The new government is more market-oriented and is implementing a series of reforms to bring the energy sector in that direction. In the oil and gas sector, a series of measures aimed at bringing stability were put in place. The local content rules have been revised to become less complicated and to better reflect the Brazilian industry’s capacity to provide goods and equipment needed for exploration. Petrobras is no longer under obligation to be the operator in all pre-salt contracts, which will help to improve its financial situation, and the company is restructuring its portfolio, divesting, and cutting costs in order to reduce its debt. The auctions schedule has been resumed, with ten auctions planned between this year and 2019. The areas to be auctioned are onshore, offshore, and in the pre-salt layer (participating in six auctions). A program to develop mature oil fields called REATE is under development. The natural gas market is also being redesigned, targeting greater competition and liquidity. Market and energy analysts are welcoming these changes, which are expected to attract foreign investment and resources. Meanwhile, government intervention in the power sector has declined, and the government is adjusting its rules and regulations to incorporate new technologies that are already under fast development in other parts of the world, new technologies such as smart grids, electric vehicles, and distributed energy resources (distributed generation, demand response, energy efficiency, and energy storage). Hydropower is becoming more unreliable due to several reasons – change in rain patterns, deforestation on the rivers’ banks, and other issues may be affecting hydropower generation and it is difficult to isolate which one is really causing this observed unreliability. In fact, because of the reduction of storage capacity in the National Grid System, hydropower is turning into an intermittent power source in Brazil. Increasing hydropower production by building new hydro plants is not feasible anymore since the frontier in hydropower generation is in the Amazon region, where reservoirs cannot be built. Building run-of-the-river hydropower plants is too costly and not a solution to the intermittency issue when it does not rain. Since expanding this source is not possible, and the power sector is very dependent on it, fossil fuel thermal power plants are being repeatedly dispatched in order to satisfy the country’s electricity demands. Using more fossil fuel thermal power plants to account for hydropower’s variability will potentially give rise to another problem: an increase in greenhouse gas emissions— an issue that the Brazilian power sector does not need to worry about excessively today. Unlike in other countries, electricity and heating emits only eight percent of Brazilian greenhouse gases—in China, the United States, and the European Union, emissions in this sector amount to, respectively, 42 percent, 38 percent, and 35 percent (according to data from the CAIT Climate Data Explorer, World Resources Institute, 2017). In its Nationally Determined Contribution (NDC), under the Paris Agreement, Brazil has committed to reduce greenhouse gas emissions below 2005 levels by 37 percent in 2025 and by 43 percent in 2030. In order to be able to reach those values, amongst other measures, the share of sustainable biofuels and renewables (other than hydropower) in the energy mix must increase to 18 percent and 45 percent by 2030. Hence, using more fossil fuel thermal power plants will contribute to further emissions and may undermine Brazil’s efforts to decarbonize its economy. The alternative would be to increase wind and solar power production, while using the existing hydropower as “batteries” to compensate for these sources’ variability - along with some smaller amount of thermal power plants to guarantee supply. Investing more in energy efficiency would also be a valid option to decrease power load and the need to build new power plants. This increase in alternative power sources and energy efficiency brings another potential for private sector investments, both from within the country and abroad.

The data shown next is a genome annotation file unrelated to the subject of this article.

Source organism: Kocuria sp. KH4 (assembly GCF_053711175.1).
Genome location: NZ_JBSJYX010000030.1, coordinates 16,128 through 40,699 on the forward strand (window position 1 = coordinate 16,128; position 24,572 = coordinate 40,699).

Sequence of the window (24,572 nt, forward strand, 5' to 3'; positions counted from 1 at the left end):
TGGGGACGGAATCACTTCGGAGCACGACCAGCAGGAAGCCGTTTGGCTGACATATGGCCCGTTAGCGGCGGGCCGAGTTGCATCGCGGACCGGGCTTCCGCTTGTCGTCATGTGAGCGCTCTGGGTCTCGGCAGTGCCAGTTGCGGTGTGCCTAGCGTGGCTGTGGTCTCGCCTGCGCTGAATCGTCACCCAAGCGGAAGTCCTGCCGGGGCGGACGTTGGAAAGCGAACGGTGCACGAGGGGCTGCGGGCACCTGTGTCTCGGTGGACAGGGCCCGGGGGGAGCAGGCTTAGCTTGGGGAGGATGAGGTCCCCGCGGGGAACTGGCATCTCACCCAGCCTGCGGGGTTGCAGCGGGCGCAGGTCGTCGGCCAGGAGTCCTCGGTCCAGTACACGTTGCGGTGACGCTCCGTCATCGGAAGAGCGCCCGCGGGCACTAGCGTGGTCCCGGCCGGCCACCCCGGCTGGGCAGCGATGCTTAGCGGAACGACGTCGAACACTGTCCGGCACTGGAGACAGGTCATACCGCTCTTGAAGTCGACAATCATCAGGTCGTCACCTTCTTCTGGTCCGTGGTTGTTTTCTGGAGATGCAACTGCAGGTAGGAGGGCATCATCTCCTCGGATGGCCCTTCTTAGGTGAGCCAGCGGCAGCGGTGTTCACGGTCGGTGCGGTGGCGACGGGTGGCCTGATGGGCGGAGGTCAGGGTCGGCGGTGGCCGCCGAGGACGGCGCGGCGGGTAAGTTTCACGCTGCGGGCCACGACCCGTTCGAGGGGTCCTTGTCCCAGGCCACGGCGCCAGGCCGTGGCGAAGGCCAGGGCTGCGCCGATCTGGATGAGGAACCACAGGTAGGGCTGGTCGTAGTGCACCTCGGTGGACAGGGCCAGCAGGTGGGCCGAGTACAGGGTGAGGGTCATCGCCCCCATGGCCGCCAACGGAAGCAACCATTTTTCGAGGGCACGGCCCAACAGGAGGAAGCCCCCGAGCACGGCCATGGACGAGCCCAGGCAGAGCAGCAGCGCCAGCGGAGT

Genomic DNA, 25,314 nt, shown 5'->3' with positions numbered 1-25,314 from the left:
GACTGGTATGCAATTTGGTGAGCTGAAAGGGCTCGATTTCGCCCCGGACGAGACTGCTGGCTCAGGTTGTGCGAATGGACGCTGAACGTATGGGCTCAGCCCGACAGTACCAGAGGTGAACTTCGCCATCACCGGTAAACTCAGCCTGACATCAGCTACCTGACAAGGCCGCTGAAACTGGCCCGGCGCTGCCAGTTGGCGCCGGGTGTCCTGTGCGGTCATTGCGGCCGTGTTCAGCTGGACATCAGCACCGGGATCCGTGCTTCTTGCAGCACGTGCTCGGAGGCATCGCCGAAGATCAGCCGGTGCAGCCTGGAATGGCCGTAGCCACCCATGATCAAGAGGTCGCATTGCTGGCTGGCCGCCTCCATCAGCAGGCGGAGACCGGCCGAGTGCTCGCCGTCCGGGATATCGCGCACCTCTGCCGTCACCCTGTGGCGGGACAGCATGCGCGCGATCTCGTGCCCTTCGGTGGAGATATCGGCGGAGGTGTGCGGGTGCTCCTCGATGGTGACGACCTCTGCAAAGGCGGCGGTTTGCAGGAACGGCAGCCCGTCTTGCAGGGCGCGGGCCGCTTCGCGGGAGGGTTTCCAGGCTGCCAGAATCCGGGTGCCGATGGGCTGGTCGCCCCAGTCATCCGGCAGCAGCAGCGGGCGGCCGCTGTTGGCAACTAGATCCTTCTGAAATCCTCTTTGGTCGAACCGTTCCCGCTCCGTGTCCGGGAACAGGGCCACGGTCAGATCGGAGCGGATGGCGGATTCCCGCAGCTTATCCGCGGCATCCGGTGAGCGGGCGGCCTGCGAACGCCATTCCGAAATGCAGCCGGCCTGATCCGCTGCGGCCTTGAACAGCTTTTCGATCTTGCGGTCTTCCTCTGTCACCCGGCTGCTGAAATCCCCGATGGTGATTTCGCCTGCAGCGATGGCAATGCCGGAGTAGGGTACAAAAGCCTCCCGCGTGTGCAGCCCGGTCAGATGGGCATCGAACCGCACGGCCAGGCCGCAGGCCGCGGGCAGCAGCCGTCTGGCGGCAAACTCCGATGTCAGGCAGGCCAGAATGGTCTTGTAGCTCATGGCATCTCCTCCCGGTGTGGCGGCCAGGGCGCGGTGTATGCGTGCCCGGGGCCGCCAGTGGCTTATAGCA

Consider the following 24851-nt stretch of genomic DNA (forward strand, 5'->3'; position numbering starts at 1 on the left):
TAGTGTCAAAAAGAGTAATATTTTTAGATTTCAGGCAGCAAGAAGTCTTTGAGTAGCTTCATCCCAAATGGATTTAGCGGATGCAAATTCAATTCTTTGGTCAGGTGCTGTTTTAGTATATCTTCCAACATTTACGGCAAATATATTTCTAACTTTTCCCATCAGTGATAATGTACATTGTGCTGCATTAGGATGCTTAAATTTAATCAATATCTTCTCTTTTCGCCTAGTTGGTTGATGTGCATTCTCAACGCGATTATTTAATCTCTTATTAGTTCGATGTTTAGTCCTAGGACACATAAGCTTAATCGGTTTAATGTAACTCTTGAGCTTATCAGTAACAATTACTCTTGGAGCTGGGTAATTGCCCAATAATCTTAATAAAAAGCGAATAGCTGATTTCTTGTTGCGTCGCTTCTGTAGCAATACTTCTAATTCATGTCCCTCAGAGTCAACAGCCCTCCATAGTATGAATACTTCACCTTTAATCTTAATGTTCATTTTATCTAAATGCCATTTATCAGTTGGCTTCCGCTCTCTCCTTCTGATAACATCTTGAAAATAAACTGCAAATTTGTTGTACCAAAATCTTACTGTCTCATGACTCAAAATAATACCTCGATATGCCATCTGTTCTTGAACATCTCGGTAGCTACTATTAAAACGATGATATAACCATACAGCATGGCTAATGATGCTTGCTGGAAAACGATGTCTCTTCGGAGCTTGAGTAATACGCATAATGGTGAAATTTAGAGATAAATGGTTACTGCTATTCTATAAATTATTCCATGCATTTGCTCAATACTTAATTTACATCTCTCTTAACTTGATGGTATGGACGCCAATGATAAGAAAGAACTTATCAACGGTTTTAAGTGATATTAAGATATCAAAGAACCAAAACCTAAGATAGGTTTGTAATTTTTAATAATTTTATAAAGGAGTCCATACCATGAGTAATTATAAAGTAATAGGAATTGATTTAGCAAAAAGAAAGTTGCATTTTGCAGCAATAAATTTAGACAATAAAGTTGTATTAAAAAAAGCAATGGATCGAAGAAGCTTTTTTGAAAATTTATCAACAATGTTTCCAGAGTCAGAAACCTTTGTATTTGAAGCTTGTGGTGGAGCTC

The race of foreign investors